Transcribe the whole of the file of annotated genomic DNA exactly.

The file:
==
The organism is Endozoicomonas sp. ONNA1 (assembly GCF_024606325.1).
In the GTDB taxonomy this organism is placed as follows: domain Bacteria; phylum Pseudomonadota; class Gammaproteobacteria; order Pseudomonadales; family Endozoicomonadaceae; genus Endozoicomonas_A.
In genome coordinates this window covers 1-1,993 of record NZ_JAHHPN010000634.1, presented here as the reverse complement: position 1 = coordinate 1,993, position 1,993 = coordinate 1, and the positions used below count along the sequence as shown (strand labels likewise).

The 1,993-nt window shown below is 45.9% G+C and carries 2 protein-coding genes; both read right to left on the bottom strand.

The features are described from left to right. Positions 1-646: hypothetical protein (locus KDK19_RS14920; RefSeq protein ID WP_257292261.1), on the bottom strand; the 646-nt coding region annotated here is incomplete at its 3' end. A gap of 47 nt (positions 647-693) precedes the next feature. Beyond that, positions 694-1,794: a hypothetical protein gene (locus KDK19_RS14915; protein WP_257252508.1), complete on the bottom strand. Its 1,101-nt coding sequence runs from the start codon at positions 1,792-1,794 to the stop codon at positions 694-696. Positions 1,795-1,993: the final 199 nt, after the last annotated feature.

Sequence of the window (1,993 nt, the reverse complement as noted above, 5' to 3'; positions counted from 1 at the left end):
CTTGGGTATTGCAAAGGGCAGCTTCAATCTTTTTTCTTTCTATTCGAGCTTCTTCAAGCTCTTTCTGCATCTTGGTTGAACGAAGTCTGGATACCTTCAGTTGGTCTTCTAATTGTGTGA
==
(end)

The organism is Endozoicomonas sp. ONNA1 (assembly GCF_024606325.1).
In the GTDB taxonomy this organism is placed as follows: domain Bacteria; phylum Pseudomonadota; class Gammaproteobacteria; order Pseudomonadales; family Endozoicomonadaceae; genus Endozoicomonas_A.
In genome coordinates this window covers 1-1,993 of record NZ_JAHHPN010000634.1, presented here as the reverse complement: position 1 = coordinate 1,993, position 1,993 = coordinate 1, and the positions used below count along the sequence as shown (strand labels likewise).

The 1,993-nt window shown below is 45.9% G+C and carries 2 protein-coding genes; both read right to left on the bottom strand.

The features are described from left to right. Positions 1-646: hypothetical protein (locus KDK19_RS14920; RefSeq protein ID WP_257292261.1), on the bottom strand; the 646-nt coding region annotated here is incomplete at its 3' end. A gap of 47 nt (positions 647-693) precedes the next feature. Beyond that, positions 694-1,794: a hypothetical protein gene (locus KDK19_RS14915; protein WP_257252508.1), complete on the bottom strand. Its 1,101-nt coding sequence runs from the start codon at positions 1,792-1,794 to the stop codon at positions 694-696. Positions 1,795-1,993: the final 199 nt, after the last annotated feature.

Sequence of the window (1,993 nt, the reverse complement as noted above, 5' to 3'; positions counted from 1 at the left end):
CTTGGGTATTGCAAAGGGCAGCTTCAATCTTTTTTCTTTCTATTCGAGCTTCTTCAAGCTCTTTCTGCATCTTGGTTGAACGAAGTCTGGATACCTTCAGTTGGTCTTCTAATTGTGTGA